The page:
After Sonic's recent lackluster performance in Mario & Sonic at the Olympic Games, you'd be forgiven for having low expectations for Sega's next sports game to feature mascots: Sega Superstars Tennis. Although the characters aren't all A-listers and the actual tennis isn't particularly great, the game's actually pretty good thanks to interesting court design, loads of classic music, and the fun minigames found in superstars mode.
Sega Superstars Tennis features 16 characters from classic Sega games. Each player is rated for speed, control, power, spin, or all-around ability. The eight characters that are unlocked from the start include: Sonic, AiAi from Super Monkey Ball, Nights, Ulala from Space Channel Five, Beat from Jet Set Radio, Amigo from Samba de Amigo, Tails, and Dr. Eggman. The unlockable characters aren't quite as interesting and mostly consist of lesser characters from the same games, though Gillius from Golden Axe and Alex Kidd are worthy additions to the lineup. The courts on which you play and the music you hear while you play are inspired by the game's characters and are sure to please anyone who has enjoyed Sega's games over the years.
Admit it, you've always wondered who would win this epic showdown.
The characters, levels, music, and even some of the gameplay from these classic franchises are put to good use in superstars mode. This mode is made up of 14 different worlds, each of which is based on a well-known Sega game. The roster includes Super Monkey Ball, Puyo Pop Fever, Samba De Amigo, OutRun, Virtua Squad, Sonic the Hedgehog, Nights, Space Channel Five, ChuChu Rocket, Jet Set Radio, and more. Each is filled with challenges that range from winning single and doubles matches to minigames that mix tennis with gameplay from the franchise on which the area is based.
Many of these challenges are really fun, and some of them are especially creative. In the Virtua Squad minigames, you shoot (aim the ball at) the bad-guy targets that pop up while trying to avoid hitting the civilians, just as you would in Virtua Cop. In Puyo Pop Fever, you're essentially playing the actual puzzle game and clearing the Puyo with tennis balls. ChuChu Rocket is also a lot of fun. Just as you did in the Dreamcast game, you have to lead the mice to their rockets by changing the direction of the arrows on the level and avoiding cats--only this time you change the arrows by hitting them with tennis balls. It's amazing how well some of these games mesh with tennis, and the ones that are done well are really a lot of fun. The only knock against these stages is that the game doesn't do much in the way of explaining the gameplay, so if you've never played ChuChu Rocket before, you're going to be clueless as to how to proceed here.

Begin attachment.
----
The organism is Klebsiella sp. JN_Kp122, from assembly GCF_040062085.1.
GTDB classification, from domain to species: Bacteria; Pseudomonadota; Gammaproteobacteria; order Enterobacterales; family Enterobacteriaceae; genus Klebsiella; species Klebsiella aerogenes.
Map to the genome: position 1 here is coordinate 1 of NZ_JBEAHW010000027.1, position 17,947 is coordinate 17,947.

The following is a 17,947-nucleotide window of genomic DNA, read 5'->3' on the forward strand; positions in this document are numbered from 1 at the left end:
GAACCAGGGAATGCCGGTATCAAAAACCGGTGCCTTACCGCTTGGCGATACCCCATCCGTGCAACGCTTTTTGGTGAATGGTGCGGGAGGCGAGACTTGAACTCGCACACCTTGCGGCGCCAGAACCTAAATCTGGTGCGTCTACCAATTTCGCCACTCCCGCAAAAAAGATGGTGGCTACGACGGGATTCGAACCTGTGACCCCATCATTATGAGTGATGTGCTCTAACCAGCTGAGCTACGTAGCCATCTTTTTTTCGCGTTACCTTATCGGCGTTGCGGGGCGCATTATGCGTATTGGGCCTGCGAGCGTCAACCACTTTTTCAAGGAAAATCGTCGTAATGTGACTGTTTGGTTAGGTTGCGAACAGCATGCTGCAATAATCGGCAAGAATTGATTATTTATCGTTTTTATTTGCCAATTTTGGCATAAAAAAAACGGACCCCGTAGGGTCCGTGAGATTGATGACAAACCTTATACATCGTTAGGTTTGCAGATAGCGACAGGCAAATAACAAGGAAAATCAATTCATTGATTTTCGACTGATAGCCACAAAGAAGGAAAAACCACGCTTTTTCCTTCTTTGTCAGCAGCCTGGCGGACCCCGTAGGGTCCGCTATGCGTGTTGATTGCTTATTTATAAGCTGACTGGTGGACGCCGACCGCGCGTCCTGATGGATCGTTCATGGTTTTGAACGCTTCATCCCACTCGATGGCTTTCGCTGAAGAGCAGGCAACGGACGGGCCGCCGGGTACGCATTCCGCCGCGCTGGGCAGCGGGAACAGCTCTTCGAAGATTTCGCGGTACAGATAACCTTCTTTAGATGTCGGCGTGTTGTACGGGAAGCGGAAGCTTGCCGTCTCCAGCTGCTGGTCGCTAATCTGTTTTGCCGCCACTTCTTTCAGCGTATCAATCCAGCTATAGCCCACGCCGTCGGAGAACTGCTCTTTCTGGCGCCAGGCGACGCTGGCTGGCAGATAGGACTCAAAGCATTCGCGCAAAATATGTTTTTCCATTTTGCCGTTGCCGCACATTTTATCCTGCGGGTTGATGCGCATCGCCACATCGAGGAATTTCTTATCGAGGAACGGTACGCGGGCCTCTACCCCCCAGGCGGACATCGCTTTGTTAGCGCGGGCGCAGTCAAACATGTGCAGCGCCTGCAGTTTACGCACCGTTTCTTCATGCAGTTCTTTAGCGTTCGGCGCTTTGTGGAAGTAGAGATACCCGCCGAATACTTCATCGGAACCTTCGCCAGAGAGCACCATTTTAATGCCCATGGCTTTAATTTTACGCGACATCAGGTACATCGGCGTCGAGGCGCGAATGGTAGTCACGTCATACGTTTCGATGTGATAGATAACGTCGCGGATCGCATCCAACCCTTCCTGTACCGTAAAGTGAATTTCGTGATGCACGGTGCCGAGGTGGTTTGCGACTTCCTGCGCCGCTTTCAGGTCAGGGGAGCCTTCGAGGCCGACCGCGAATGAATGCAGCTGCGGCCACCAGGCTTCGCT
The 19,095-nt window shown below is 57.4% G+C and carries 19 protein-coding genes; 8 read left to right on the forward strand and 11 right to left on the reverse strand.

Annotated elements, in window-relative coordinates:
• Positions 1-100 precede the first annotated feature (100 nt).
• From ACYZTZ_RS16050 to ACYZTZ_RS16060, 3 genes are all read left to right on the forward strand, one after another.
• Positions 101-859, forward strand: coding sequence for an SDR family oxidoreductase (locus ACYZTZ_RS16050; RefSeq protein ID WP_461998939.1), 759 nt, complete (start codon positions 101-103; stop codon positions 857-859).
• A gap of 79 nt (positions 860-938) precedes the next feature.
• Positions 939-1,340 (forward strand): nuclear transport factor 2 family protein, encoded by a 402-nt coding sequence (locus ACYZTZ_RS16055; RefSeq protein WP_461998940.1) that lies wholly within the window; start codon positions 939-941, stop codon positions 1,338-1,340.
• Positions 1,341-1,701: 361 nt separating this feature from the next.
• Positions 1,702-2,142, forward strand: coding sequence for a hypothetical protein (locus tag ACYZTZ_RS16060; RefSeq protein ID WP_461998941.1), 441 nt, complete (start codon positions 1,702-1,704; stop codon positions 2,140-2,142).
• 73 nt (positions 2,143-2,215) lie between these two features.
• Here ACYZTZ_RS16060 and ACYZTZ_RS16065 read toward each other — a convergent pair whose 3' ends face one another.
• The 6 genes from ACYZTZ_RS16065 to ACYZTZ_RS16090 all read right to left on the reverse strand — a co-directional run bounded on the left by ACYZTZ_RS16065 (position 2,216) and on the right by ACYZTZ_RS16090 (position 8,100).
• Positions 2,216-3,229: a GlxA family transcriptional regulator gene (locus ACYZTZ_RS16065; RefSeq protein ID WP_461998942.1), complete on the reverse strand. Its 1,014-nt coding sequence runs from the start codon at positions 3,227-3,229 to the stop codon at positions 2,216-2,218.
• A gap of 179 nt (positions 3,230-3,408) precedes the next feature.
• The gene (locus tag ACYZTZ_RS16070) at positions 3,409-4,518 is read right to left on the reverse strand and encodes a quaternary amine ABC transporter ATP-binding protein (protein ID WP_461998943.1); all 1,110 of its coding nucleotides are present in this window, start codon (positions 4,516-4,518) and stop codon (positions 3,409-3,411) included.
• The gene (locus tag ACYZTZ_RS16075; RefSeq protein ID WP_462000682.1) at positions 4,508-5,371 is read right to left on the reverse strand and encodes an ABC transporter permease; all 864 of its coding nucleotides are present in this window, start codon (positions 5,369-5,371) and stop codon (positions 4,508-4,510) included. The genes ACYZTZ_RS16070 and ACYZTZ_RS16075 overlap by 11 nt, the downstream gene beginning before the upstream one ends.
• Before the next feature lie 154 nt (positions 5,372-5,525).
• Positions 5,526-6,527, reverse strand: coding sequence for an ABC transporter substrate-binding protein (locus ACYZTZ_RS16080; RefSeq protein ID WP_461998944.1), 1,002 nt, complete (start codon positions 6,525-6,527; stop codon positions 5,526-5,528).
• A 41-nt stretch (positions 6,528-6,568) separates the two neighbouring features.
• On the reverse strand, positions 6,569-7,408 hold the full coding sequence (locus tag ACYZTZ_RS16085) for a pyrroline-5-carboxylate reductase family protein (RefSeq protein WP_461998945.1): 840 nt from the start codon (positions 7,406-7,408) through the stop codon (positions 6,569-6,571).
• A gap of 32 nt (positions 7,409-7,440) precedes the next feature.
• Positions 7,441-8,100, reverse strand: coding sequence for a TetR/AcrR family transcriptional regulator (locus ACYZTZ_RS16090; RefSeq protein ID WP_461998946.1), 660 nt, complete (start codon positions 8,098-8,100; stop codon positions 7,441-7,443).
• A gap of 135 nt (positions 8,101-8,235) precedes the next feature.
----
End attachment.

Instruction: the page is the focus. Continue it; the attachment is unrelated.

All of the levels in superstars mode are not created equal. The Jet Set Radio stage has the look of the game, but the tagging minigames are frustrating and uninteresting. Running around the court while collecting rings in Sonic's stage isn't too exciting, either. The superstars mode feels unfinished in places because some of the levels have very little or nothing to do with the game on which they are based. OutRun's court has the look of OutRun, but there are no challenges based on the game. The same goes for Samba De Amigo and Space Channel Five, although some of the excellent music from those games is featured. Golden Axe is particularly noteworthy because, aside from not having any challenges based on the game, the level in which it takes place isn't even based on Golden Axe; it's Curien Mansion from House of the Dead, complete with zombies. But even with these issues, superstars mode is an entertaining and enjoyable way to play tennis.